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Journal Article

Anterior dental microwear textures show habitat-driven variability in Neandertal behavior


Hublin,  Jean-Jacques       
Department of Human Evolution, Max Planck Institute for Evolutionary Anthropology, Max Planck Society;

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Krueger, K. L., Ungar, P. S., Guatelli-Steinberg, D., Hublin, J.-J., Pérez-Pérez, A., Trinkaus, E., et al. (2017). Anterior dental microwear textures show habitat-driven variability in Neandertal behavior. Journal of Human Evolution, 105, 13-23. doi:10.1016/j.jhevol.2017.01.004.

Cite as: https://hdl.handle.net/11858/00-001M-0000-002C-E6DB-1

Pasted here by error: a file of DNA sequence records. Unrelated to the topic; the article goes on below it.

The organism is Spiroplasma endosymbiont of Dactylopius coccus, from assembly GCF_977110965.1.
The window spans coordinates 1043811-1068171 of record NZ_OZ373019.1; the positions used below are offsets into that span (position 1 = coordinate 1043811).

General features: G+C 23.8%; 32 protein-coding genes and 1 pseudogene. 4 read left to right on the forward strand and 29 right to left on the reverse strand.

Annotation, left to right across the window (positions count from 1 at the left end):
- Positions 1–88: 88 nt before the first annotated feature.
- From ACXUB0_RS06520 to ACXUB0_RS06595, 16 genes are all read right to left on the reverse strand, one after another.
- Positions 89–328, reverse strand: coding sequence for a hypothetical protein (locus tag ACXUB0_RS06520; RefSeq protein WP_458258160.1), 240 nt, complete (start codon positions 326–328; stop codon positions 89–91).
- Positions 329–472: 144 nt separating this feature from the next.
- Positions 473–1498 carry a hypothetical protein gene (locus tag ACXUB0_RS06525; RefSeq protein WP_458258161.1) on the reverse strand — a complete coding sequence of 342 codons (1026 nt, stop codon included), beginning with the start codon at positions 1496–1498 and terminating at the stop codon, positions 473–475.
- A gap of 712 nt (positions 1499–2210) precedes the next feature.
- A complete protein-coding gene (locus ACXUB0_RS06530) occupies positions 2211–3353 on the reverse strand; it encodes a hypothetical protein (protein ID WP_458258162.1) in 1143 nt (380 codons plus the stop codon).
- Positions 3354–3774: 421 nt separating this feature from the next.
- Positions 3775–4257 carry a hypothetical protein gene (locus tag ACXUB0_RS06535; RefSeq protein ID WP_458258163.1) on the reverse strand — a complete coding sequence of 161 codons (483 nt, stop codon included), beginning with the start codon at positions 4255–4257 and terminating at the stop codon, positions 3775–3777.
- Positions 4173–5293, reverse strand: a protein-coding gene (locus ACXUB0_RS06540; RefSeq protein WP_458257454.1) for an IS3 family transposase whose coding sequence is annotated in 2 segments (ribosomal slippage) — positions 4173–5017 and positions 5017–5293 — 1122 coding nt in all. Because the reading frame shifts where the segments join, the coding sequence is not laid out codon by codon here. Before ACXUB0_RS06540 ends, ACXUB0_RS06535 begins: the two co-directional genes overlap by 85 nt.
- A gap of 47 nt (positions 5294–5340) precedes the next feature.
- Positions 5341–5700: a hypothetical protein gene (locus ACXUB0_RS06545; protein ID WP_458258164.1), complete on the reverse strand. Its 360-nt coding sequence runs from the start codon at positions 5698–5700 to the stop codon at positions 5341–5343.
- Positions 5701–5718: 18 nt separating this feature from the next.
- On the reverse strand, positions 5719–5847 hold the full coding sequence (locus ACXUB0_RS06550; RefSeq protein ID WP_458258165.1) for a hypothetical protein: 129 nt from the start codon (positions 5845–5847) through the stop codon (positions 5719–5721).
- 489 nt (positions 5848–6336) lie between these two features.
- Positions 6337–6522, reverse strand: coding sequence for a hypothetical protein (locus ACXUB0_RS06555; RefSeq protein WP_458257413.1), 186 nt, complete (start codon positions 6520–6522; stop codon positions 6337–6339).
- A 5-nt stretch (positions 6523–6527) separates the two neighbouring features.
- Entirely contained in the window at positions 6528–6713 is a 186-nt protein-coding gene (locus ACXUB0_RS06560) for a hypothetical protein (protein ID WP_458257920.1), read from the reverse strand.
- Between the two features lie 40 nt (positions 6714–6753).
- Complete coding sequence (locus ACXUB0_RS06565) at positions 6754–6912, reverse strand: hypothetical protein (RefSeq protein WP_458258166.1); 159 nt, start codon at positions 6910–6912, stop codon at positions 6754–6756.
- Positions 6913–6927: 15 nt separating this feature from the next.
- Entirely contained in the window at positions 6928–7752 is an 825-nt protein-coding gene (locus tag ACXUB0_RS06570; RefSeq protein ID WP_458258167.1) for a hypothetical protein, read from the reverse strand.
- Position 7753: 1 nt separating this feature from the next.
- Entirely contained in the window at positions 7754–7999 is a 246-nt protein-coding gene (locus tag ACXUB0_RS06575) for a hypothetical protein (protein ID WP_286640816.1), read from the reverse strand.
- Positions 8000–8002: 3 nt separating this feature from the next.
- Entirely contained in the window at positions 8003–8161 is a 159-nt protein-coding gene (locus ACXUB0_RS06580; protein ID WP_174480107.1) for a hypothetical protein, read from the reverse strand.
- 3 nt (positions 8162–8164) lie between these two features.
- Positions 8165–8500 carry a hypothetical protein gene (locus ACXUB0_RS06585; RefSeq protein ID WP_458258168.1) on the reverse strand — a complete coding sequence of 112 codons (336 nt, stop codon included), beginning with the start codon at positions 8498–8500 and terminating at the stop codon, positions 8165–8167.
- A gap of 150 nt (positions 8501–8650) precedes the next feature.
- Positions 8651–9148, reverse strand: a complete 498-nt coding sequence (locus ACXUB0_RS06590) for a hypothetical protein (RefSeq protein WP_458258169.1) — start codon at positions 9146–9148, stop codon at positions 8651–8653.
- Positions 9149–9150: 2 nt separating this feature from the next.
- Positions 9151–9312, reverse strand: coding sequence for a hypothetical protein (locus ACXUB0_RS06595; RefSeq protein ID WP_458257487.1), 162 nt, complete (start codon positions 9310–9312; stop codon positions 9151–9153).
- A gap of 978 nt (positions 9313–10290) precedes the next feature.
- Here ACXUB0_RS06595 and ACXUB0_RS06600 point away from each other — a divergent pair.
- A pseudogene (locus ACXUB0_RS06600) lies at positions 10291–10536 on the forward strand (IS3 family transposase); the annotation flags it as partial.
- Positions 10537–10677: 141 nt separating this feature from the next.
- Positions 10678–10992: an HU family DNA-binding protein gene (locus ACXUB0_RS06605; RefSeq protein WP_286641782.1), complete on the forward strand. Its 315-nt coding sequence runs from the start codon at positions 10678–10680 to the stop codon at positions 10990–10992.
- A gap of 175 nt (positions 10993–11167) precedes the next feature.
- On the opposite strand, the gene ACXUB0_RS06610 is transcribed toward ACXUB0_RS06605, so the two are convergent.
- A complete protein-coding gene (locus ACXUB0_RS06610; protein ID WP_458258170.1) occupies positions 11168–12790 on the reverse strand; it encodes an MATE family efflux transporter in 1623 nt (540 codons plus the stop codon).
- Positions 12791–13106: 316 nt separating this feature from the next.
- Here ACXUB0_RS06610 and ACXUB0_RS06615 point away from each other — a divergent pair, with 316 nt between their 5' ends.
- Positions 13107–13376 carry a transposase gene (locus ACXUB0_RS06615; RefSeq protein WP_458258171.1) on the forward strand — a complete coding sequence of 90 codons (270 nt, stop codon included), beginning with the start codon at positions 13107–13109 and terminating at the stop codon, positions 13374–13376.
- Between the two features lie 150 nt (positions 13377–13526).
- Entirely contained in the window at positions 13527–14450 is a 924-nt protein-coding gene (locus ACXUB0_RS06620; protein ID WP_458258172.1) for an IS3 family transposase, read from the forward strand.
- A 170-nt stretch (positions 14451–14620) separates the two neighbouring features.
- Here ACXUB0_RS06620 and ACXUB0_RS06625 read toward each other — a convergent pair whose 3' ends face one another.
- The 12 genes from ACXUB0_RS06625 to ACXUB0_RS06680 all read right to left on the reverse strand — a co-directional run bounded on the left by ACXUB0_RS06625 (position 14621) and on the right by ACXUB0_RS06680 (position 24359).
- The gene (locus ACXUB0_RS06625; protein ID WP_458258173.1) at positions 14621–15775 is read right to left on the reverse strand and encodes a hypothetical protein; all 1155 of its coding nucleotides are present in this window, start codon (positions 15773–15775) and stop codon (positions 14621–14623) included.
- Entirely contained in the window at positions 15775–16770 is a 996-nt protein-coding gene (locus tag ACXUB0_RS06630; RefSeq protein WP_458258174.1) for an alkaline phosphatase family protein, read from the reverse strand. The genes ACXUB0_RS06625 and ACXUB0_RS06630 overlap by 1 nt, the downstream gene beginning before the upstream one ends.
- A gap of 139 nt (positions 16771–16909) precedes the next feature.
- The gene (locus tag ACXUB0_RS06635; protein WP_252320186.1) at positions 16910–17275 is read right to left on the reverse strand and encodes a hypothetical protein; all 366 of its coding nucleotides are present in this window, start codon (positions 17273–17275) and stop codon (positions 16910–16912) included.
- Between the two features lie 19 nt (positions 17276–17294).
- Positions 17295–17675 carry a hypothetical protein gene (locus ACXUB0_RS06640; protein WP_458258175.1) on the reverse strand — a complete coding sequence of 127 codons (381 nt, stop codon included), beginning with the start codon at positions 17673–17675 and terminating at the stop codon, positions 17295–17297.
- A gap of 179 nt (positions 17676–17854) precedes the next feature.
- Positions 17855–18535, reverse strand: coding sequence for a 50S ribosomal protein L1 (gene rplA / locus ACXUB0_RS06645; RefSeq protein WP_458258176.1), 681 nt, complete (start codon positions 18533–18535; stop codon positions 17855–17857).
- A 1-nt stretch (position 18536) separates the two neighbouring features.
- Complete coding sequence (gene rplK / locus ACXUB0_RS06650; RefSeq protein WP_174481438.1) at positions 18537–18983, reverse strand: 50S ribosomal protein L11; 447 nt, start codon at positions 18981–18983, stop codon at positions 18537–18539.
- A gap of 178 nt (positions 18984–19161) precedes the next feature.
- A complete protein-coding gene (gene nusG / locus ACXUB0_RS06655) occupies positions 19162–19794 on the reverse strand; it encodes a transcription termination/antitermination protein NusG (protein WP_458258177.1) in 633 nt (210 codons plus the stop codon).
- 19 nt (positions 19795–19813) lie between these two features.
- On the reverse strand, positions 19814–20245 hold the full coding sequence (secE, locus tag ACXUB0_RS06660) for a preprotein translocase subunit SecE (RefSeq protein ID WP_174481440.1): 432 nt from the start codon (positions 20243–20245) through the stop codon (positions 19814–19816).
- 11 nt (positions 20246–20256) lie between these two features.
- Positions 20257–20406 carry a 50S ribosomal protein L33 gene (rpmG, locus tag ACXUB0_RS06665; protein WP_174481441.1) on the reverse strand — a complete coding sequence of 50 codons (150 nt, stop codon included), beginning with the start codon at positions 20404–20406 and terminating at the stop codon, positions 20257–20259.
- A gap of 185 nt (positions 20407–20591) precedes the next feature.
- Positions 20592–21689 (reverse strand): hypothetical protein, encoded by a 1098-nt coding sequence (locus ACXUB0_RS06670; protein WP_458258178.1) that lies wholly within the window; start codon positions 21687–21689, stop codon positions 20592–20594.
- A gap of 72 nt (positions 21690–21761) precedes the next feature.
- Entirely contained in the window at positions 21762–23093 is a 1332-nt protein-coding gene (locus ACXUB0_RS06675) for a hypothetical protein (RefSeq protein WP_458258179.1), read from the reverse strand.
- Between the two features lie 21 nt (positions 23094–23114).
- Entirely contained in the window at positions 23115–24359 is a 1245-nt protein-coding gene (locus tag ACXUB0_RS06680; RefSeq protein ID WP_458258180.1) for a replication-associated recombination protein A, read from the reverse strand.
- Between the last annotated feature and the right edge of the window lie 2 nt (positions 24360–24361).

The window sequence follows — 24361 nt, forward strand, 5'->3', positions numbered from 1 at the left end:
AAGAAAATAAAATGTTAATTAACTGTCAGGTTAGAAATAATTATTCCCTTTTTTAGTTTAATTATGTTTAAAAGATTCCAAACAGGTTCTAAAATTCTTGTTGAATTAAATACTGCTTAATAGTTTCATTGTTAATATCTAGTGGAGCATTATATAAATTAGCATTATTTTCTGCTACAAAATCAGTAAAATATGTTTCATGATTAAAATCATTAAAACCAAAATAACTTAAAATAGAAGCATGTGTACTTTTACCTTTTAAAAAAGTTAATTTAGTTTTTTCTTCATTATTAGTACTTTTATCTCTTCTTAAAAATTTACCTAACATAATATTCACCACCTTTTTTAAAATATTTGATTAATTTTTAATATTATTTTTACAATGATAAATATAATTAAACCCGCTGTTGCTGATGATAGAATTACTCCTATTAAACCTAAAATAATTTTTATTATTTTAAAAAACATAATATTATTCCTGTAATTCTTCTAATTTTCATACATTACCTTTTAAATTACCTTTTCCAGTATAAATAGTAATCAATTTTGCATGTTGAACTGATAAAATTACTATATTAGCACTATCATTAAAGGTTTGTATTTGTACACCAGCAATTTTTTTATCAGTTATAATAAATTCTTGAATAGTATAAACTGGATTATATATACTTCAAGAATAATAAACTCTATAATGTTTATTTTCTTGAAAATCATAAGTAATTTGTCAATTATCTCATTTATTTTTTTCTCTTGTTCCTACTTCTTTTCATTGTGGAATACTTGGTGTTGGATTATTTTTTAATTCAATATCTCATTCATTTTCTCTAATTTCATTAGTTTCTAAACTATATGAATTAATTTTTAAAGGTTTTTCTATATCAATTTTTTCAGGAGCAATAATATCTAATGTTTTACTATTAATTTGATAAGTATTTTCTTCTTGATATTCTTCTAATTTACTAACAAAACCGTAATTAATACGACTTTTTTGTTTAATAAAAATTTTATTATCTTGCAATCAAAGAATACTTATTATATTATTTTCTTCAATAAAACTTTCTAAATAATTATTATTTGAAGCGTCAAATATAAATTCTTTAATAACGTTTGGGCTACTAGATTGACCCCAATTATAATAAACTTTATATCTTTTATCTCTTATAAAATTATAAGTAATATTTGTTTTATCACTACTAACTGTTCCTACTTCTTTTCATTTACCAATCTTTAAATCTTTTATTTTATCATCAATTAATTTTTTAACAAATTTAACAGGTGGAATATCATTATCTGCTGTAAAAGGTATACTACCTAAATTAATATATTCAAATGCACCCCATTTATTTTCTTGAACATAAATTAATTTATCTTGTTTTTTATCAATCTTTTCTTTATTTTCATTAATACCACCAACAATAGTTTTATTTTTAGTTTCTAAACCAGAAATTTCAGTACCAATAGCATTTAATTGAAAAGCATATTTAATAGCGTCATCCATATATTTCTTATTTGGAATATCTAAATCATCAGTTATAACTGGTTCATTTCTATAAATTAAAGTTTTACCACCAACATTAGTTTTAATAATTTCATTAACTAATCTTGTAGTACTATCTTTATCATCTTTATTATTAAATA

The causes of Neandertal anterior tooth wear patterns, including labial rounding, labial scratches, and differential anterior-posterior wear, have been debated for decades. The most common explanation is the “stuff-and-cut” hypothesis, which describes Neandertals clamping down on a piece of meat and slicing a portion close to their lips. “Stuff-and-cut” has been accepted as a general aspect of Neandertal behavior without fully assessing its variability. This study analyzes anterior dental microwear textures across habitats, locations, and time intervals to discern possible variation in Neandertal anterior tooth-use behavior. Forty-five Neandertals from 24 sites were analyzed, represented by high-resolution replicas of permanent anterior teeth. The labial surface was scanned for antemortem microwear using a white-light confocal profiler. The resultant 3D-point clouds, representing 204 × 276 μm for each specimen, were uploaded into SSFA software packages for texture characterization. Statistical analyses, including MANOVAs, ANOVAs, and pairwise comparisons, were completed on ranked microwear data. Neandertal descriptive statistics were also compared to 10 bioarchaeological samples of known or inferred dietary and behavioral regimes. The Neandertal sample varied significantly by habitat, suggesting this factor was a principal driving force for differences in Neandertal anterior tooth-use behaviors. The Neandertals from open habitats showed significantly lower anisotropy and higher textural fill volume than those inhabiting more closed, forested environments. The texture signature from the open-habitat Neandertals was most similar to that of the Ipiutak and Nunavut, who used their anterior teeth for intense clamping and grasping behaviors related to hide preparation. Those in more closed habitats were most similar to the Arikara, who did not participate in non-dietary behaviors. These Neandertal individuals had a broad range of texture values consistent with non-dietary and dietary behaviors, suggesting they varied more in anterior tooth-use behaviors and exploited a wider variety of plant and animal resources than did those from open habitats.